The crisis at the Polish-Belarusian border that unfolded on November 16 is the latest symptom in a geopolitical battle as the number of migrants attempting to enter Europe continues to grow. Between 2,000 and 4,000 people are trying to cross the Polish border. Many of them are Kurds from Iraq, Syria, and elsewhere in the Middle East, and have camped in closeby fields for weeks. Polish officials also took over 50 migrants into custody after they managed to successfully cross over from Belarus.
After facing violent repression from the Polish military and border guards, over 1,000 migrants were moved to a warehouse in Belarus next to the crossing, and received their first humanitarian aid from the country in weeks. Balia Ahmed, who entered the warehouse with her two children and husband, told the New York Times that she was nervous about accepting the aid for fear of being deported, but felt she had no choice: “My kids were freezing and about to die,” she said.
The Polish authorities, with help from fellow European Union member states Lithuania and Latvia, have completely militarized the border areas and declared a state of emergency. 15,000 Polish soldiers have now been deployed. Aid workers, journalists, and even doctors are barred, in an effort to curb publicity. This is yet another example of “Fortress Europe,” a term used to describe the inhumane and violent way that Europe controls its borders, and its harsh attitude towards refugees and immigration.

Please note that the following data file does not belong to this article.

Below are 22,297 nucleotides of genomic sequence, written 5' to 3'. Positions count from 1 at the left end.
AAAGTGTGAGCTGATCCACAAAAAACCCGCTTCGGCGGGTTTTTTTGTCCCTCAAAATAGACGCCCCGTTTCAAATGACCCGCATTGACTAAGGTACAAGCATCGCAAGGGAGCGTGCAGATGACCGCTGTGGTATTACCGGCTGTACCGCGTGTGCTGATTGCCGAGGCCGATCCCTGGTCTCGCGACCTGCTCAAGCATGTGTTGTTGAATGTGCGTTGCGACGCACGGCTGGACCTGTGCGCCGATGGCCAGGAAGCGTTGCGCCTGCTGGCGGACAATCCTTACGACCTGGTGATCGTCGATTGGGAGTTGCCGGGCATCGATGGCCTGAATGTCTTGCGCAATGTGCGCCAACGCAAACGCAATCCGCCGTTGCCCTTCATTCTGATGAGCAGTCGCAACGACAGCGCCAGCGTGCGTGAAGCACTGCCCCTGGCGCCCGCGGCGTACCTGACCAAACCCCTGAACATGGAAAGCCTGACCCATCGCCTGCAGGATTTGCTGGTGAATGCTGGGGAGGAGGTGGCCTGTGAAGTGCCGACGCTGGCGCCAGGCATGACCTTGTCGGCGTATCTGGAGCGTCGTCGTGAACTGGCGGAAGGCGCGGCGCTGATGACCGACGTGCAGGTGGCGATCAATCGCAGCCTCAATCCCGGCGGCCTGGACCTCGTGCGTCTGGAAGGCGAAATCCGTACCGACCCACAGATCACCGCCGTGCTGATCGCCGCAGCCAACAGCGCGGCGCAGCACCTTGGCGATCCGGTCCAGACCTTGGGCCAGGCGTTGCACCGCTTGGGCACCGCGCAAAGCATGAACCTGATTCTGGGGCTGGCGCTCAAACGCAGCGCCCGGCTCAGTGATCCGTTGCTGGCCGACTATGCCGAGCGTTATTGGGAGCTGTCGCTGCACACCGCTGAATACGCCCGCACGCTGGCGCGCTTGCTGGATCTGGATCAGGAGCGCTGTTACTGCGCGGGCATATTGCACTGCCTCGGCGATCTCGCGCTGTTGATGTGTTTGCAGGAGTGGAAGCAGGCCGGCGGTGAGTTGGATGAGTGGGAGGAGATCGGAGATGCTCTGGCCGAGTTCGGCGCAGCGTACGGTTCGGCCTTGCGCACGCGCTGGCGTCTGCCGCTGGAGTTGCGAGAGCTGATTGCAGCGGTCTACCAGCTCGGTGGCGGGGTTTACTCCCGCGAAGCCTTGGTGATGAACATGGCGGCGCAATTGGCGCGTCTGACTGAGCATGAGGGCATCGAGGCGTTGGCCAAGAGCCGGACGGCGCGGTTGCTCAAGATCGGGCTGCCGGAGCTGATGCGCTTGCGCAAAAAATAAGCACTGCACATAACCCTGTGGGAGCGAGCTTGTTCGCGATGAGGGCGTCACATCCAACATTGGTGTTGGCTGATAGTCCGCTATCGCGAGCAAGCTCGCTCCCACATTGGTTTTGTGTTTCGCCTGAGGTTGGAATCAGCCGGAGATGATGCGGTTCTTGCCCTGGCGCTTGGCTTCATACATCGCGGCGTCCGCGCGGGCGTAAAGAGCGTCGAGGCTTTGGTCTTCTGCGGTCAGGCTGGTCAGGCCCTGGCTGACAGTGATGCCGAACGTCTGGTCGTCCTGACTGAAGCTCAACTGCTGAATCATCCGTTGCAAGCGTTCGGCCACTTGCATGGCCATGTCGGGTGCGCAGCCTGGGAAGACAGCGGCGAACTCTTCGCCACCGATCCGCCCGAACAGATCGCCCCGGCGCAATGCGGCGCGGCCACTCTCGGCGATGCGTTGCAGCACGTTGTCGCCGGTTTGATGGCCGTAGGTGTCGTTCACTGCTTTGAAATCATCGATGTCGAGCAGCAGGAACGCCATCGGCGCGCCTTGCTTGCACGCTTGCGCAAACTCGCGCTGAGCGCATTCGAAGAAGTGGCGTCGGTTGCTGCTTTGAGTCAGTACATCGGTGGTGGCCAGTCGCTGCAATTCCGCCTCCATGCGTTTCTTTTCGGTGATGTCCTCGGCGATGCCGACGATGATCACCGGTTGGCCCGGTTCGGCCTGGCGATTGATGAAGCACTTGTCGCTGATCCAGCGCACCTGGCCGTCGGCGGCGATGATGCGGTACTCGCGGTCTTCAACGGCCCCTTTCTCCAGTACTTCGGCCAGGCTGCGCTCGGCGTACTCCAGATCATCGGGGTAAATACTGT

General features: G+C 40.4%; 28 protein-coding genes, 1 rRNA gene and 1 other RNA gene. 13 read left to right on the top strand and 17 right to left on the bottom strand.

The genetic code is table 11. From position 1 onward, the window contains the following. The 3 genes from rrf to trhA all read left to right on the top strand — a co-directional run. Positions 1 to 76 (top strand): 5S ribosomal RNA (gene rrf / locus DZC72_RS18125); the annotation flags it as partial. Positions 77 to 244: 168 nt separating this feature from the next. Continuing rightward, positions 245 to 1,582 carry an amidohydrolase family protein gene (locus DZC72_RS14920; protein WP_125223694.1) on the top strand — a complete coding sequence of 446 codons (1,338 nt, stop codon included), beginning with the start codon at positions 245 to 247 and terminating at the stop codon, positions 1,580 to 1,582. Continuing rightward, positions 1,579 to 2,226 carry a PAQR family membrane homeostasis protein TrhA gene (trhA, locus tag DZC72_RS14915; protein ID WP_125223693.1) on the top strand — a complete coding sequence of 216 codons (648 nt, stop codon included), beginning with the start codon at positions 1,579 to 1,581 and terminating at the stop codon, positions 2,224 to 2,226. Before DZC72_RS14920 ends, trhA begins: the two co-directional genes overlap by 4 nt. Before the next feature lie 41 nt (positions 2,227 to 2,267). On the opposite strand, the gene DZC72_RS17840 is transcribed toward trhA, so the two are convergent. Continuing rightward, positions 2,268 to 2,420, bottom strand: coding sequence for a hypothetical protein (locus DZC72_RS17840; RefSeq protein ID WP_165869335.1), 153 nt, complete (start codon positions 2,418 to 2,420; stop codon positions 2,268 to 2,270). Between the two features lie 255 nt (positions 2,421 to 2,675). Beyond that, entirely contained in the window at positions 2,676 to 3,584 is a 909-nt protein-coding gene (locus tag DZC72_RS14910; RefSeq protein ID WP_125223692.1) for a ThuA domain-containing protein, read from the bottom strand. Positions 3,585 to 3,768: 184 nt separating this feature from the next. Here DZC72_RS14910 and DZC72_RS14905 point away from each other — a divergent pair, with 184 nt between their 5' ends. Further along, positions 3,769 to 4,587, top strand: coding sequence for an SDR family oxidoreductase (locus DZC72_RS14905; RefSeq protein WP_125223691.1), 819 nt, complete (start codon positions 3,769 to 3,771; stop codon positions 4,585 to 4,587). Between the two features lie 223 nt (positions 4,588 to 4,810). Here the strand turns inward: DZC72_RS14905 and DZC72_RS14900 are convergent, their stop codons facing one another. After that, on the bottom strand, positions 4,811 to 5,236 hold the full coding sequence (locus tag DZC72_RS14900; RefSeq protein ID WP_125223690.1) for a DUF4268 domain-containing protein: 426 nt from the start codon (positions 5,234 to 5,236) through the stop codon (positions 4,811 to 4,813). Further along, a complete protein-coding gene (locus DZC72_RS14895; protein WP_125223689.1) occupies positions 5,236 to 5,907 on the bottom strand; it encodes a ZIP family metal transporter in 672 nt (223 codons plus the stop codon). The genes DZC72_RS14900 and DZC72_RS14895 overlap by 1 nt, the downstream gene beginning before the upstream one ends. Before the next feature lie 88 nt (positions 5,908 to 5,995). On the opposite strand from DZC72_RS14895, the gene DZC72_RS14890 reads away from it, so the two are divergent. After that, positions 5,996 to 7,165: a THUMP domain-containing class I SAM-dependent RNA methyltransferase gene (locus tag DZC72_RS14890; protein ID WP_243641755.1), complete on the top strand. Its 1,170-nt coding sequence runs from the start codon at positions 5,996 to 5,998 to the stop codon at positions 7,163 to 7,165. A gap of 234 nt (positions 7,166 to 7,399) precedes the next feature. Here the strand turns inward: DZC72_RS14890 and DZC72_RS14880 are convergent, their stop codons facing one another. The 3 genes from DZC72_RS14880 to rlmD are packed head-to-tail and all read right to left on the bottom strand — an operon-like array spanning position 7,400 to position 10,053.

On the other side of the border, Belarus is putting on a humanitarian face, but is actively preventing migrants from returning to Minsk, the country’s capital. Belarusian president Alexander Lukashenko, currently under sanctions by the EU and backed by Russian president Vladimir Putin, may be following in the footsteps of Turkey, Libya, and Morocco by manipulating migration in an attempt to gain funding from the EU.
Trapped between two reactionary policies, asylum seekers who have been displaced by the War on Terror and European imperialism and interference are forced to spend days and nights in the cold, without access to sanitation, and with little food and water.
Anti-migration policies, like those of the EU’s and the United States, only make the problem worse. They do not curb the flow of migrants, only making the process of reaching asylum more dangerous and dehumanizing. When asylum seekers finally do arrive, they are too often kept in extremely precarious and exploited situations, oiling the wheels of capitalism.
The current crisis in Belarus is not unlike the one at the U.S.-Mexico border, another example of the terrible consequences of imperialist interventions. Brutal immigration policies in the United States and Europe resulted in the deaths of more than 3,200 migrants in 2020. Xenophobia runs rampant in border countries like Poland and the United States, due in large part to right-wing populists and nationalists like Polish president Andrzej Duda and his idol, Donald Trump. Biden and the Democrats aren’t any better, continuing the same policies as his Republican predecessor.
This anti-immigration sentiment only works to further divide the working class. Immigrants are not a threat to working Americans or Europeans. They are not “coming for your jobs” — they are fleeing countries devastated by imperialist intervention at the hands of corporations and the states that represent them. The global refugee crisis can only be ended by the fall of the capitalist system and the opening of the borders it violently enforces.